• Medical Use. As described in the Background section, cannabis can be useful for addressing certain ailments. Consequently, an ideal system of cannabis regulation and taxation would enable the state to tax cannabis used for medical purposes at a substantially lower rate than cannabis for adult use. (We further compare taxes on cannabis and on medicine in a recent online post, Comparing Taxes on Cannabis to Taxes on Other Products in California.) However, distinguishing medical cannabis products and customers from adult use is difficult in practice. This is because (1) similar products can be used by medical and adult‑use users, and (2) cannabis can be used to treat a variety of conditions, some of which can be difficult to verify (such as chronic pain). Due in large part to the challenge of distinguishing medical cannabis from adult‑use cannabis, the state generally taxes both types similarly. As a result, higher cannabis taxes have the potential to reduce not just youth and other harmful use, but also medical use.

      Changing Tax Rates Would Involve Trade‑Offs Between Statutory Goals

      In Short Term, Rate Cuts Help Address Illicit Market but Reduce Revenue. In light of the above analysis, the Legislature faces trade‑offs when considering adjustments to the state’s cannabis tax rate. Any tax rate change would help the state meet certain goals while likely making it harder to achieve others. On one hand, for example, reducing the tax rate would expand the legal market and reduce the size of the illicit market. On the other hand, such a tax cut would reduce revenue in the short term, potentially to the extent that revenue could be considered insufficient. Furthermore, lower tax rates could lead to higher rates of youth cannabis use—particularly if the state makes progress towards reining in the illicit market.

      Importance of Nontax Policies

      Nontax Policies Also Affect Legal and Illicit Markets, Revenues, and Youth Use. The scope of this report is limited to state cannabis taxes. These taxes, however, are only one of many state policies that could affect revenue, the illicit market, and youth use. Examples of other such policies include increased criminal or civil penalties for participating in the illicit cannabis market, additional state or local resources devoted to enforcing state laws, changes in state licensing requirements, changes to local governments’ authority to ban cannabis businesses, and resources devoted to youth education on the effects of cannabis use. For instance, enhanced enforcement would make it more difficult and costly for businesses to operate in the illicit market. This likely would shift activity from the illicit market to the legal market, thereby increasing tax revenues. Additionally, it likely would affect youth use by making it more difficult and expensive for them to access cannabis through the illicit market.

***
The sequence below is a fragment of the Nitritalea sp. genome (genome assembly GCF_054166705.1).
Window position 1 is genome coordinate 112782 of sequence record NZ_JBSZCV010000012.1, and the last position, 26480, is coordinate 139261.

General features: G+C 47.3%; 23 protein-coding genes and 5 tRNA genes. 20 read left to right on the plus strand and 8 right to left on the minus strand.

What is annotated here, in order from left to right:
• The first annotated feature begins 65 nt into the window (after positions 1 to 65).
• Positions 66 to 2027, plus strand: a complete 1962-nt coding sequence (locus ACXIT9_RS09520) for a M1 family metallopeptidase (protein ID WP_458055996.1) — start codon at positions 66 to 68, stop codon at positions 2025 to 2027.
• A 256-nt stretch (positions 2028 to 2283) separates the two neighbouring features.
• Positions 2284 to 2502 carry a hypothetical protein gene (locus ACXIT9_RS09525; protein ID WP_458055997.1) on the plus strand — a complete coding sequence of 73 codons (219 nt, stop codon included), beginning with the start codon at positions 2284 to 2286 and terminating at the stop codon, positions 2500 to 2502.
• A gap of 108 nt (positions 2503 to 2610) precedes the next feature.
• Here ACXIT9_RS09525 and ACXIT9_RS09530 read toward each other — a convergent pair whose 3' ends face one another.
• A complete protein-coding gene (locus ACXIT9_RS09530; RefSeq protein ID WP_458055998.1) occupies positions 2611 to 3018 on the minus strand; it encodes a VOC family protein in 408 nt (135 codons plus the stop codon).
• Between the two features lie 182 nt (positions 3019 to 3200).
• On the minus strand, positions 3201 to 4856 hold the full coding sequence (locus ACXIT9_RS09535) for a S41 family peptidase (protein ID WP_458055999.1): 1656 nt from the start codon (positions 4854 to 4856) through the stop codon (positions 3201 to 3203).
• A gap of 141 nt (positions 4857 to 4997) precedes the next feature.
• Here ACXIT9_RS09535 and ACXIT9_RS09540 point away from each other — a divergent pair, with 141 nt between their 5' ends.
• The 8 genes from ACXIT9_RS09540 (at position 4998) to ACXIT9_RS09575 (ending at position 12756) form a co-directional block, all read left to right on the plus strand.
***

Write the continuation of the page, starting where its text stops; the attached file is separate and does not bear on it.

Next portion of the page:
Considering Other Potential Changes to Cannabis Taxes

      Basic Tax Policy Choices Should Precede Changes to Tax Rates. The prior section focuses narrowly on our statutory charge of assessing the effects of adjusting tax rates, taking the existing tax structure as given. As discussed in that section, changing cannabis tax rates could help the Legislature make progress towards some of the measure’s goals, though there are trade‑offs involved. The Legislature could make further progress towards those goals and others by making changes not only to the tax rates, but also to the basic structure of the taxes. As summarized in Figure 10, we encourage the Legislature to approach cannabis tax policy in three steps: first, choosing what type of tax to impose on cannabis; second, choosing the taxed event and point of collection for the tax; and third, choosing the tax rate.

      Figure 10

      Setting the Cannabis Tax Rate

      • First Decision: What Type of Tax Should the State Levy?
        • Basic ad valorem tax
        • Weight‑based tax
        • Potency‑based tax
        • Ad valorem tax with rate tiers based on potency and/or type of product
      • Second Decision: What Should the Taxed Event Be, and Who Should Remit the Tax?
        • Taxed Event Options:
          • Sale/transfer from cultivator to first distributor
          • Sale/transfer from last distributor to retailer
          • Sale from retailer to consumer
        • Point of Collection Options:
          • Cultivator
          • First distributor
          • Last distributor
          • Retailer
      • Third Decision: What Should the Rate Be?
        • Goals That Favor Low Rates:
          • Undercutting illicit market prices
          • Increasing access to medical cannabis
        • Goals That Favor High Rates:
          • Ensuring sufficient state cannabis tax revenue
          • Discouraging youth use and harmful use (particularly if state makes progress towards reining in illicit market)